Before the Satake family came along the domain had only a few mines, which were not yet fully developed. The new government under the Satake family developed the mining industry in Akita to the point that rumors in Hitachi in those days said that “all the gold and silver of Hitachi went to Akita underground.”
The silver mine at Innai was discovered in 1606, only a few years after the arrival of Yoshinobu Satake. The gold mine at Ani, first developed by Yoshitaka Satake, was later turned into a prosperous copper mine. These two mines long supported the domanial government financially. They had declined by the mid-nineteenth century, but the mining continued and the Meiji government took them over.
Map of Ani Copper Mine (stored in Akita University Museum of Mining)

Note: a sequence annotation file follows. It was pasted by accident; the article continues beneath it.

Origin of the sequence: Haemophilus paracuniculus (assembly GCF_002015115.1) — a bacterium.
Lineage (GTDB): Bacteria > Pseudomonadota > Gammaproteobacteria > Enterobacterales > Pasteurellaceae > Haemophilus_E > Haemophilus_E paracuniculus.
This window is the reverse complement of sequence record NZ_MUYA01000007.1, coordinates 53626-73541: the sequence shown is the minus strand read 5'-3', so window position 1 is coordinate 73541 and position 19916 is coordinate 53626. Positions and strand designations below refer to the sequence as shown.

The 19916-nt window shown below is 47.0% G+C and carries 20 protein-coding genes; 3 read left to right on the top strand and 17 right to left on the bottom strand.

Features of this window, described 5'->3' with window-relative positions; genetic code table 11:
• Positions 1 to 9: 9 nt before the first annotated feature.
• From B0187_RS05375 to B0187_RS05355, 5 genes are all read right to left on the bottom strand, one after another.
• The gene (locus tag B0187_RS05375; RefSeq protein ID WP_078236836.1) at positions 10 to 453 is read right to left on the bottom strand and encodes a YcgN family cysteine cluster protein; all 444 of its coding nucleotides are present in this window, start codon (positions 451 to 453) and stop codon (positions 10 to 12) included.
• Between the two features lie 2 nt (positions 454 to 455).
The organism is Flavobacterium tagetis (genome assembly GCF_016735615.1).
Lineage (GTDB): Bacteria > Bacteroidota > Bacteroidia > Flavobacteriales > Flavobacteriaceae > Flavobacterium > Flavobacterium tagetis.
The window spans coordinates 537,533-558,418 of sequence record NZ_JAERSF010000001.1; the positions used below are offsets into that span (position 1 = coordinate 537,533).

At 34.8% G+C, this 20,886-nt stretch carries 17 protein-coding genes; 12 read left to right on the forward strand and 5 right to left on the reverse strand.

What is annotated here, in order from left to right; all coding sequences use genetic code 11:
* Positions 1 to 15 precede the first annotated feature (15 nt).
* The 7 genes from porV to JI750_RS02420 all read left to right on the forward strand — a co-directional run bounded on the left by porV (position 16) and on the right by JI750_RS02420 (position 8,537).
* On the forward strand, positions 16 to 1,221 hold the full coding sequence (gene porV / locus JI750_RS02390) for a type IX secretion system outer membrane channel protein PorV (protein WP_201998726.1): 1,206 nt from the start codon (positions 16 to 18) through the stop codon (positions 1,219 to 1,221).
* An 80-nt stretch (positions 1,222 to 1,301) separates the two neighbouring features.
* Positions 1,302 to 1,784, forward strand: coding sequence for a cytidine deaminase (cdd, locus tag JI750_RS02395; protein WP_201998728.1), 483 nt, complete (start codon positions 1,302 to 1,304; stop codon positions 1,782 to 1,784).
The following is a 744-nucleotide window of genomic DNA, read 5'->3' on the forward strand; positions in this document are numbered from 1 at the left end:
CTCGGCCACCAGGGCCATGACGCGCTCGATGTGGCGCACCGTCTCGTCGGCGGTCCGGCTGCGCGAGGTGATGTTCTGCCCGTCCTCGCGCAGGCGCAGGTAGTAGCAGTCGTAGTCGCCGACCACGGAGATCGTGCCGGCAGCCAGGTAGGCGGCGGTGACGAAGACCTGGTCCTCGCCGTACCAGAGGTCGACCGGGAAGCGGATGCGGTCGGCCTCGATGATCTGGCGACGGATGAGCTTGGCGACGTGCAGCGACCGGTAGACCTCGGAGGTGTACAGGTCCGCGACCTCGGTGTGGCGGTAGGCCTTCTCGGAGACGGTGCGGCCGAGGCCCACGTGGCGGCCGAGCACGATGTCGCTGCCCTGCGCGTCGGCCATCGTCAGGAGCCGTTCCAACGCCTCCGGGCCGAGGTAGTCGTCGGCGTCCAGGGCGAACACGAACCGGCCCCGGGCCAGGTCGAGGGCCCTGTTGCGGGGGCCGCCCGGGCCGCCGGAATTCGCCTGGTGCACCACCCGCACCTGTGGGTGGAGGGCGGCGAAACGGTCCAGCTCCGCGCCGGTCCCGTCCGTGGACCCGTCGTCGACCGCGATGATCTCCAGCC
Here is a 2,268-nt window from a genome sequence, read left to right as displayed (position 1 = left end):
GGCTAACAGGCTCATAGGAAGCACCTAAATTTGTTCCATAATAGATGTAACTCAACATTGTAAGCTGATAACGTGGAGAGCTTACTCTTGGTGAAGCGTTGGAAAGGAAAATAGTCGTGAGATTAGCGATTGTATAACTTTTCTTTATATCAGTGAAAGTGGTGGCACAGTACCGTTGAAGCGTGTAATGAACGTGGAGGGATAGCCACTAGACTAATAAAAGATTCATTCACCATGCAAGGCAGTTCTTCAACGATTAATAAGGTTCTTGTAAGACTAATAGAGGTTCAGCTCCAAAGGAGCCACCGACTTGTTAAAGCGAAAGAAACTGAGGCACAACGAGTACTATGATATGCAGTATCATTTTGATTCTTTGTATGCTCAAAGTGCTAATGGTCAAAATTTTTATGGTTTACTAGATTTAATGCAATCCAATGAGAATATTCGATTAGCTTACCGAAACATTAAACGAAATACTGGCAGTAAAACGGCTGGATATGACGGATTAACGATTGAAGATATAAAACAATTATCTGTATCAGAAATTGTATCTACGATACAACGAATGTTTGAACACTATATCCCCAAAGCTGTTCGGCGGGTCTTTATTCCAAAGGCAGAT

The drawing below shows the work at the Ani copper mine. It was first developed as a gold mine, but an entrepreneur from Osaka, Kitaguniya Kichiemon, developed copper veins and the domanial government later took over. The Ani copper mine and the Besshi copper mine (in Iyo province) were the two major copper mines in Japan in those days. The Ani copper mine alone accounted for 38% of the shogunate’s official production of copper in the eighteenth century.
Work layout of Innai Silver Mine (stored in Akita University Museum of Mining)
The drawing on the left, dated 1858, shows in detail the work of miners in the Innai silver mine. The mine produced more than 375kg of silver per month during its best decade in around 1840. In those days, households in the area numbered 4,000 and the population was 15,000, making it more prosperous even than the castle town at Kubota.